Figures from an insurance industry research group suggest bans on texting by drivers have not reduced crash levels and may even have worsened the problem. But even if the conclusion is accurate, the causes are debatable.
The numbers come from the Insurance Institute for Highway Safety, an organization best known for producing safety ratings for different model of car. It looked at four states that introduced texting bans between January 2008 and January 2009, then compared collision rates with either two or three neighboring states in each case.
Overall, there was no major difference in the patterns of crashes over time between the states introducing the bans and their neighbors. The seasonal patterns remain very consistent, with the number of crashes rising immensely (almost doubled in some cases) in December and January, which is usually attributed to increased drunk driving levels in the holiday season.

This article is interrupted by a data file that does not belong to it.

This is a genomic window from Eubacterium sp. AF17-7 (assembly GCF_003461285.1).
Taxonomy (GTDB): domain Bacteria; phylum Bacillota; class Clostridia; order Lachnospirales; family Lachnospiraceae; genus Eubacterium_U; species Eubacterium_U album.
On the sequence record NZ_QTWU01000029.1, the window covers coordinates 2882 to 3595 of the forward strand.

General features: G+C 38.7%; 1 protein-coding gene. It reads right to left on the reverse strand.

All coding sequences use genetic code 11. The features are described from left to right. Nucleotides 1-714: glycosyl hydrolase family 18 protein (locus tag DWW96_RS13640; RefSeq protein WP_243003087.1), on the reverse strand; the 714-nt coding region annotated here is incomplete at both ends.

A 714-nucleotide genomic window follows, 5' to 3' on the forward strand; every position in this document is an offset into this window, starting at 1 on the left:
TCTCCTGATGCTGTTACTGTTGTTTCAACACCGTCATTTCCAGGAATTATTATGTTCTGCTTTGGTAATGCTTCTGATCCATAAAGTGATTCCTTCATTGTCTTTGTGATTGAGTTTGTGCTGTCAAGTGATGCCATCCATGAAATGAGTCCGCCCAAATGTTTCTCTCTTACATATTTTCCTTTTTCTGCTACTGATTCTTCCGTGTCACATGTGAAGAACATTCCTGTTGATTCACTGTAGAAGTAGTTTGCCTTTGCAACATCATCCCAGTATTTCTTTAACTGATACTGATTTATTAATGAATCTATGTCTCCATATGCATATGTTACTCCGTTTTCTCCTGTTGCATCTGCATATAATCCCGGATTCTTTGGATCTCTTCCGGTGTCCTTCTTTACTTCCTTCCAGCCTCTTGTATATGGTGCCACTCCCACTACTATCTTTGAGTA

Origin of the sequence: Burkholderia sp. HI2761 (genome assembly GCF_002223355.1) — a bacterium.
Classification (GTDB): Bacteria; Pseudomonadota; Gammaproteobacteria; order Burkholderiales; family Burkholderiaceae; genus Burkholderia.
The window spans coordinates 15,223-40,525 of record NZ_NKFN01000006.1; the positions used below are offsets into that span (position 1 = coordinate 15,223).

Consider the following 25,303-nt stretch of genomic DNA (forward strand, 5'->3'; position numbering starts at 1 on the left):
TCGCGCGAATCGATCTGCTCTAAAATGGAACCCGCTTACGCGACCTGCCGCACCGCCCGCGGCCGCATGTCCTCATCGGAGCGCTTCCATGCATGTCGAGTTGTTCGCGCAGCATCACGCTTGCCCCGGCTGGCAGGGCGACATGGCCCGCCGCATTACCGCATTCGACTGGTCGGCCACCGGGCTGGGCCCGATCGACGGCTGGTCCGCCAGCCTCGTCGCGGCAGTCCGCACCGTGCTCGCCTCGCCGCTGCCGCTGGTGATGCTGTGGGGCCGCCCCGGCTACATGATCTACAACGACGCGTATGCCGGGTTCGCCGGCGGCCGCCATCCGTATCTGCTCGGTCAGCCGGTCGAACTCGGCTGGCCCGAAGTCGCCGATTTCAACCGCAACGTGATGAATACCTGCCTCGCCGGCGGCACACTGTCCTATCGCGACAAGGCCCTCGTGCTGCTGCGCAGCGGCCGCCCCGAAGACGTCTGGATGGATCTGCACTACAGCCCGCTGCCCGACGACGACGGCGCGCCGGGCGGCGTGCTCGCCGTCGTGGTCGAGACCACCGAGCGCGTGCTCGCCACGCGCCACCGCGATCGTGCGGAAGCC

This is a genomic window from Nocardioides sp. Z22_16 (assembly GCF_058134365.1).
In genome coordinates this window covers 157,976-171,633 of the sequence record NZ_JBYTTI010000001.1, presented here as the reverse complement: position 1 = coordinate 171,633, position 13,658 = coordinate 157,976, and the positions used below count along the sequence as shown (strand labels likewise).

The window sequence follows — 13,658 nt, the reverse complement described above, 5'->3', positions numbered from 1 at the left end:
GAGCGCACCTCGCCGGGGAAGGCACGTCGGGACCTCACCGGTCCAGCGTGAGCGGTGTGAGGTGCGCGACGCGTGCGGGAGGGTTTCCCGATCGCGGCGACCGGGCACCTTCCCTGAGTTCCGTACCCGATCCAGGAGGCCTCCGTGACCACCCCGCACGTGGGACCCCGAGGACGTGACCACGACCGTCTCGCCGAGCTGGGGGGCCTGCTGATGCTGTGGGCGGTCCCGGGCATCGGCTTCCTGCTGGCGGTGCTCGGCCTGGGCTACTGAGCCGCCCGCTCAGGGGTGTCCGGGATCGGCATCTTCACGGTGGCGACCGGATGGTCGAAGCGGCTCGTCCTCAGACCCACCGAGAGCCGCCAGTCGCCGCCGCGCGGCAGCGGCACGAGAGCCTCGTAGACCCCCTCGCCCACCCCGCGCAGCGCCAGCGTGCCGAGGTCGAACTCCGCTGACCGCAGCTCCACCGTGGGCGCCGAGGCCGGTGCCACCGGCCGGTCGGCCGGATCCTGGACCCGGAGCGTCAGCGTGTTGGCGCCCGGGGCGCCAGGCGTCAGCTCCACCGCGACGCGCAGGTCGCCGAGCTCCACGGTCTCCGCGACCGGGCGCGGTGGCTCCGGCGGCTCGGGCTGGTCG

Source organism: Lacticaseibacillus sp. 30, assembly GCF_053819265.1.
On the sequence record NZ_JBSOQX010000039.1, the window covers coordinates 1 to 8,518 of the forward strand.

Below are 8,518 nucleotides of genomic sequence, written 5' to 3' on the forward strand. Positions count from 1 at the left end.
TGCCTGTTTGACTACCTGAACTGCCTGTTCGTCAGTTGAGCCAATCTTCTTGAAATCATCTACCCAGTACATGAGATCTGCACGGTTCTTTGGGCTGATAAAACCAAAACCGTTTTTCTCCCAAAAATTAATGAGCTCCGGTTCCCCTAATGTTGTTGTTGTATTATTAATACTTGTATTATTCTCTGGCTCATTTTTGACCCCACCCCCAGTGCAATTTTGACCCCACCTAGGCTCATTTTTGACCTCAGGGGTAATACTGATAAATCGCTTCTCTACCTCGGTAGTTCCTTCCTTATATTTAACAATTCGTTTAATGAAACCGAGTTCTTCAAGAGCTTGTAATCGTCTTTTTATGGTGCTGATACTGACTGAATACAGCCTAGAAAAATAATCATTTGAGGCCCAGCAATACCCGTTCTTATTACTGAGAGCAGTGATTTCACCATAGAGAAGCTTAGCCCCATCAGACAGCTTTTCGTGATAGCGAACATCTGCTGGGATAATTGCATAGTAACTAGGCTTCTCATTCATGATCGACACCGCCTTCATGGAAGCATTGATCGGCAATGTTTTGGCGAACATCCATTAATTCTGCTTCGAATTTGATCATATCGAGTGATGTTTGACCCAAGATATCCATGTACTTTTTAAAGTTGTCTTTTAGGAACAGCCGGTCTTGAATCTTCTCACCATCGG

The overall numbers of crashes increased in each of the states with bans, the biggest rise being nine percent in Minnesota, while the rise was much higher among young drivers.
While the quick and dirty response is that “texting bans make things worse”, there are several possible conclusions and caveats:
- The effects of the texting ban aren’t isolated by the study. It’s perfectly possible that the rise in crashes might be down to other factors and would have risen much more steeply without the texting bans. Looking at the IIHS graphs comparing different states, there’s no conclusive evidence to say that the texting ban made any notable difference either way.
- The ban may be making things worse by encouraging drivers to keep phones out of sight of officials, thus meaning they have to look down from the windscreen to read texts.
- The figures don’t tell us anything about how firmly the laws are being enforced.
- The first year of the ban may be too early to have a marked effect on behavior: it could take time before drivers take the rule seriously, for example when they or people they know are fined for offending.
- Driver distraction could be inevitable: those who’d previously been distracted by texting may now instead let their attention wander to phone conversations, passengers or billboards.